Limits...
Molecular imaging of rheumatoid arthritis: emerging markers, tools, and techniques.

Put S, Westhovens R, Lahoutte T, Matthys P - Arthritis Res. Ther. (2014)

Bottom Line: Molecular imaging might facilitate more effective diagnosis and monitoring in addition to providing new information on the disease pathogenesis.In addition, we discuss a new tool that is being introduced in the field, namely the use of nanobodies as tracers.Finally, we describe additional molecules displaying specific features in joint inflammation and propose these as potential new molecular imaging targets, more specifically receptor activator of nuclear factor κB and its ligand, chemokine receptors, vascular cell adhesion molecule-1, αVβ₃ integrin, P2X7 receptor, suppression of tumorigenicity 2, dendritic cell-specific transmembrane protein, and osteoclast-stimulatory transmembrane protein.

View Article: PubMed Central - HTML - PubMed

ABSTRACT
Early diagnosis and effective monitoring of rheumatoid arthritis (RA) are important for a positive outcome. Instant treatment often results in faster reduction of inflammation and, as a consequence, less structural damage. Anatomical imaging techniques have been in use for a long time, facilitating diagnosis and monitoring of RA. However, mere imaging of anatomical structures provides little information on the processes preceding changes in synovial tissue, cartilage, and bone. Molecular imaging might facilitate more effective diagnosis and monitoring in addition to providing new information on the disease pathogenesis. A limiting factor in the development of new molecular imaging techniques is the availability of suitable probes. Here, we review which cells and molecules can be targeted in the RA joint and discuss the advances that have been made in imaging of arthritis with a focus on such molecular targets as folate receptor, F4/80, macrophage mannose receptor, E-selectin, intercellular adhesion molecule-1, phosphatidylserine, and matrix metalloproteinases. In addition, we discuss a new tool that is being introduced in the field, namely the use of nanobodies as tracers. Finally, we describe additional molecules displaying specific features in joint inflammation and propose these as potential new molecular imaging targets, more specifically receptor activator of nuclear factor κB and its ligand, chemokine receptors, vascular cell adhesion molecule-1, αVβ₃ integrin, P2X7 receptor, suppression of tumorigenicity 2, dendritic cell-specific transmembrane protein, and osteoclast-stimulatory transmembrane protein.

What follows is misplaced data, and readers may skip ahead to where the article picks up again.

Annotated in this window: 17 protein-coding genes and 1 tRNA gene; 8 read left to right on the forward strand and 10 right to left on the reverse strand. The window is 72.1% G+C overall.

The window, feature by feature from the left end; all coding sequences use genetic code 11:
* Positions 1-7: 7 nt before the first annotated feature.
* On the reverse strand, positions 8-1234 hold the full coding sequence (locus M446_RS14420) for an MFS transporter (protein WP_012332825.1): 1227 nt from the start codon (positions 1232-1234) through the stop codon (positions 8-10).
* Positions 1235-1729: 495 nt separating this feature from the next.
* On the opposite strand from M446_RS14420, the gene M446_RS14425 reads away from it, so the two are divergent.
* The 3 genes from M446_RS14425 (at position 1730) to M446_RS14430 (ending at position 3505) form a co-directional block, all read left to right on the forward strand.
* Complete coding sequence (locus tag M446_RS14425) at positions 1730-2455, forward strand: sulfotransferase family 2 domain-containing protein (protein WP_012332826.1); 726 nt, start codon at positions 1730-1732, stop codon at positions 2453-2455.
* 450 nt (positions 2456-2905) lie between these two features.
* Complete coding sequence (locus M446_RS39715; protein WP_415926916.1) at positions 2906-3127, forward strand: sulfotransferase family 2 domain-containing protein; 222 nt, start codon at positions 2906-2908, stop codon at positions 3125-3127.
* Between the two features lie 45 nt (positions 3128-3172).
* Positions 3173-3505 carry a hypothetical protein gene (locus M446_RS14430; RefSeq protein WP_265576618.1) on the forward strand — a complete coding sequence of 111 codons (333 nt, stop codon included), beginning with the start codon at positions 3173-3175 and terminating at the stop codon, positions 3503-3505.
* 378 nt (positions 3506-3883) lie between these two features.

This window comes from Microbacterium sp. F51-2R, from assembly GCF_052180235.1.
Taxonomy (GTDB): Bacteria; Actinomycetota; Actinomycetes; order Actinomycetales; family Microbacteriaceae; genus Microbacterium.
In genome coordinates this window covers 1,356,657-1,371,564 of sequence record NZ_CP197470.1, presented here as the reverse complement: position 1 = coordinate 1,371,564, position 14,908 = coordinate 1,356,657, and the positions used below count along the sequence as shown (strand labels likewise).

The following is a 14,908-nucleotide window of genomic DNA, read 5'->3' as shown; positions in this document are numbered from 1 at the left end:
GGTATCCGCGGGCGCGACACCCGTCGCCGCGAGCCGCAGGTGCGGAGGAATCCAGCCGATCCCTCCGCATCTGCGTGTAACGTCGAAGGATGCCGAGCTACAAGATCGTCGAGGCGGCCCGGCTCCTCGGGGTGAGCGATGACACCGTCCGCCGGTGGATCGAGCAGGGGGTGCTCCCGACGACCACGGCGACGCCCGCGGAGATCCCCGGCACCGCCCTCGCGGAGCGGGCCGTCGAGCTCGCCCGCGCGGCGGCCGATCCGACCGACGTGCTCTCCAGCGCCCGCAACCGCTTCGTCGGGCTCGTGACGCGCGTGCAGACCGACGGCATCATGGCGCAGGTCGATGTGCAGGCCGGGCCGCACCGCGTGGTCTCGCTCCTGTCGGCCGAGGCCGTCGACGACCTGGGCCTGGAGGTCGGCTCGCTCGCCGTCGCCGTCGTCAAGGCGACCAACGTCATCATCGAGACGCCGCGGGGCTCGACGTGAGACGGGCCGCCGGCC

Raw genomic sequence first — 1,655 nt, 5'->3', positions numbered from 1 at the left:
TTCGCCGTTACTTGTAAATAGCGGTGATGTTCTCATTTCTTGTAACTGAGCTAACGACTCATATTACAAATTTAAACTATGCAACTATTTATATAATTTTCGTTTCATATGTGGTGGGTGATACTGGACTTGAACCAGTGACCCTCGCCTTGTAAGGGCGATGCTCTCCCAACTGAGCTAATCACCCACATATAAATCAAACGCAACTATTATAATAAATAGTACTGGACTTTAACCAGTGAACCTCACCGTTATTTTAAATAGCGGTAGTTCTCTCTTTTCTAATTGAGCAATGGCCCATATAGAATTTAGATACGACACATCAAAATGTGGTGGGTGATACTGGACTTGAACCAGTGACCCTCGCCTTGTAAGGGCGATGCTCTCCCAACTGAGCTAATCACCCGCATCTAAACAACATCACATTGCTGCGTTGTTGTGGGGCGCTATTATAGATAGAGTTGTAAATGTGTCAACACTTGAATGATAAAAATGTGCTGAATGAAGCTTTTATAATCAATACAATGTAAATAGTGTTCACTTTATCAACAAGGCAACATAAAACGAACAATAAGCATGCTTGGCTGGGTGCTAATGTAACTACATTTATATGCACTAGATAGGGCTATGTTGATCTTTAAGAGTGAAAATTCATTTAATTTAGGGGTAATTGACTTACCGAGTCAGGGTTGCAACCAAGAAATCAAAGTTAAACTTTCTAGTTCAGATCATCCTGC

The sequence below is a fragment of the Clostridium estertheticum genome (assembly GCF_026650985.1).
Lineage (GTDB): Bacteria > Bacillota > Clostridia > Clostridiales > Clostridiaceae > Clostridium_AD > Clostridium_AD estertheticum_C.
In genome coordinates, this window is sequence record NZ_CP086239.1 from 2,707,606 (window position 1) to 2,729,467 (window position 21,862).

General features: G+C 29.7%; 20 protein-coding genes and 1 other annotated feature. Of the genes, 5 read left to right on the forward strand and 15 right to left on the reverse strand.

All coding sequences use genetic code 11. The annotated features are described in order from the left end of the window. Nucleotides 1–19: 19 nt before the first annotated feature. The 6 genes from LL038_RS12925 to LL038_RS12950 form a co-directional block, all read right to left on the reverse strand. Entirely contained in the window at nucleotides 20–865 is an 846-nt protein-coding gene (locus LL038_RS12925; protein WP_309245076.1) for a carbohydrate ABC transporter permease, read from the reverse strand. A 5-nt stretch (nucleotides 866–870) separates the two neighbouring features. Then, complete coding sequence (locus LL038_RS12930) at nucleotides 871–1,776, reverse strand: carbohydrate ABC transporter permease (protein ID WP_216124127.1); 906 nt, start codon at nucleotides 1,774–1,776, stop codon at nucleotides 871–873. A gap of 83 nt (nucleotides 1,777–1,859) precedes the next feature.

Show MeSH

Related in: MedlinePlus